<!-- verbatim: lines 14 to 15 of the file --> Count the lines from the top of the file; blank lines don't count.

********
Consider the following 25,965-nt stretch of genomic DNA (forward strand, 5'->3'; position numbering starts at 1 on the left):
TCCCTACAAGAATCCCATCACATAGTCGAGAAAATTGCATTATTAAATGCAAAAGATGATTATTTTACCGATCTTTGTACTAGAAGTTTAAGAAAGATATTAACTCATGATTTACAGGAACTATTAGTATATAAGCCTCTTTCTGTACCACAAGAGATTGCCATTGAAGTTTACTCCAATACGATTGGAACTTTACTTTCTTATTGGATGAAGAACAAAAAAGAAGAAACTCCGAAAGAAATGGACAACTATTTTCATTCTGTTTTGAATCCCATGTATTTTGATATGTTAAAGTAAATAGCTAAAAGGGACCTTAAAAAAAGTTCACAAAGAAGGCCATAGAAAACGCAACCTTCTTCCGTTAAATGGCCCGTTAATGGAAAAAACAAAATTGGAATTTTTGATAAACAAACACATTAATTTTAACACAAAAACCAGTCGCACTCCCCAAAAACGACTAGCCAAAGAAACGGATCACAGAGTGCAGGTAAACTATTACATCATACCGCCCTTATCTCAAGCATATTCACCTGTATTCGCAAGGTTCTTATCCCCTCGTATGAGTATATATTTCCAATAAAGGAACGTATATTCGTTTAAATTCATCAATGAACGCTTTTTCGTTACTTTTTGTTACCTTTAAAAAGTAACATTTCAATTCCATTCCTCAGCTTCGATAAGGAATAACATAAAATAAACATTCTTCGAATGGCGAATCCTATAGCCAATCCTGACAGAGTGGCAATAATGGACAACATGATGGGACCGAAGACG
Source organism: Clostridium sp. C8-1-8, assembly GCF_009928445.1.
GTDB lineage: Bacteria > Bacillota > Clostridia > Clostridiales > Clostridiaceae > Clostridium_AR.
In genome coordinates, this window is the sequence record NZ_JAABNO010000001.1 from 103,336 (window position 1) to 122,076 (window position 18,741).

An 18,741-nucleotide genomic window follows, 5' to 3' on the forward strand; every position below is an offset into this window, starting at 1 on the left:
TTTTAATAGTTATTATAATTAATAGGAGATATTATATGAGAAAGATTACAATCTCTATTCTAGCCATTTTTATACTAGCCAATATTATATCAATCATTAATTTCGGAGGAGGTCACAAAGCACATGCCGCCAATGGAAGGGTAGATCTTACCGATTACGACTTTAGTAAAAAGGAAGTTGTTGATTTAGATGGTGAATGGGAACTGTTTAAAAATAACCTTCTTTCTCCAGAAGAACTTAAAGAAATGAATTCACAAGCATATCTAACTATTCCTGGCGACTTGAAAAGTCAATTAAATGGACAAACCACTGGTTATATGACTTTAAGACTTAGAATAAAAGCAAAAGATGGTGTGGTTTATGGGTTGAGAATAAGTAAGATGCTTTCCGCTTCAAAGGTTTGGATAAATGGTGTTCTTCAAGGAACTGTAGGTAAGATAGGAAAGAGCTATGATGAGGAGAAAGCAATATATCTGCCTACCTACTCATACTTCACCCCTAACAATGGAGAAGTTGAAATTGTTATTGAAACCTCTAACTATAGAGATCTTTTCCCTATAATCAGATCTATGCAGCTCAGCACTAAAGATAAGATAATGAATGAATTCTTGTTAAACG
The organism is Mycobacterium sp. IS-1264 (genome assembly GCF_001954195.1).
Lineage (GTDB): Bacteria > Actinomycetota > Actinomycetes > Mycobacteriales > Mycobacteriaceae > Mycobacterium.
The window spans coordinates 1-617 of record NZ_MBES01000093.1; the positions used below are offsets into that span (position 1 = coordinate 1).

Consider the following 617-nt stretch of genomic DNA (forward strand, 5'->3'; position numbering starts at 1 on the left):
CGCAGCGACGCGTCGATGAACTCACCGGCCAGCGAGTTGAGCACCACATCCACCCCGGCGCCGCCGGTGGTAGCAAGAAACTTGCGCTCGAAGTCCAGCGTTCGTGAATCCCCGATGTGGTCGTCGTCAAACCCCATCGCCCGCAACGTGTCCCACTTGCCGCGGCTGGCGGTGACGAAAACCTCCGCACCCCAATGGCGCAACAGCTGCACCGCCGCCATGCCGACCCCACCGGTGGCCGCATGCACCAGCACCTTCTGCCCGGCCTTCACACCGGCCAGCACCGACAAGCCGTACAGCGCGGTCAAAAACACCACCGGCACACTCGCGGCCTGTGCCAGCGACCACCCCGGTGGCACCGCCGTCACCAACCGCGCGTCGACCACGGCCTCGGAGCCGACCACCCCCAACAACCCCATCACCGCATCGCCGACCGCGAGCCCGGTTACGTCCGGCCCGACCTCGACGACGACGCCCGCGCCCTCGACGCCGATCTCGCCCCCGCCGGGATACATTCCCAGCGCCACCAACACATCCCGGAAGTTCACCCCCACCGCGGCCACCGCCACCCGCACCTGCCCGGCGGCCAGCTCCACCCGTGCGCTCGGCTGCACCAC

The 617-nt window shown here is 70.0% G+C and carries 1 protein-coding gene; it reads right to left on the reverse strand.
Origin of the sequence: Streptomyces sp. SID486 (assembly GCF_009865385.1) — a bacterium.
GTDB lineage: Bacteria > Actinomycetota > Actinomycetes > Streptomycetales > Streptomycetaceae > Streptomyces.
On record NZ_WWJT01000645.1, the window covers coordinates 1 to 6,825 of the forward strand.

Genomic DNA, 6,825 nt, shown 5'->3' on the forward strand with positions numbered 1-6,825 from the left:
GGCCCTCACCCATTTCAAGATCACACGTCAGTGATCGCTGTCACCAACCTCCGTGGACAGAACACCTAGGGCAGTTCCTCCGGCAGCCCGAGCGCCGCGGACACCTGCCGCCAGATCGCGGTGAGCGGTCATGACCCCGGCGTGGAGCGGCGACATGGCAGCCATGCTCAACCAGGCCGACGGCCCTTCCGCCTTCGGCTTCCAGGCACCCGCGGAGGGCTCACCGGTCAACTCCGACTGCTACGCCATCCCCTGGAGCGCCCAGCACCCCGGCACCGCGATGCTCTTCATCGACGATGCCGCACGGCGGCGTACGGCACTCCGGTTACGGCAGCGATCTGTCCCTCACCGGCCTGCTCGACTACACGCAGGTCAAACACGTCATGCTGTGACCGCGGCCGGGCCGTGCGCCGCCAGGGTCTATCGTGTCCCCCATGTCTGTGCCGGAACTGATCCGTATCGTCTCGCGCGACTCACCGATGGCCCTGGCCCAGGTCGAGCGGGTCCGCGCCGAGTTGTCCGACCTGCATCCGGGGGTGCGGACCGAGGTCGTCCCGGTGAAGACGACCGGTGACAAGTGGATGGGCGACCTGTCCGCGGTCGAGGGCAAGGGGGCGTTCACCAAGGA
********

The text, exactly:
Origin of the sequence: Streptomyces sp. SID486 (assembly GCF_009865385.1) — a bacterium.
GTDB lineage: Bacteria > Actinomycetota > Actinomycetes > Streptomycetales > Streptomycetaceae > Streptomyces.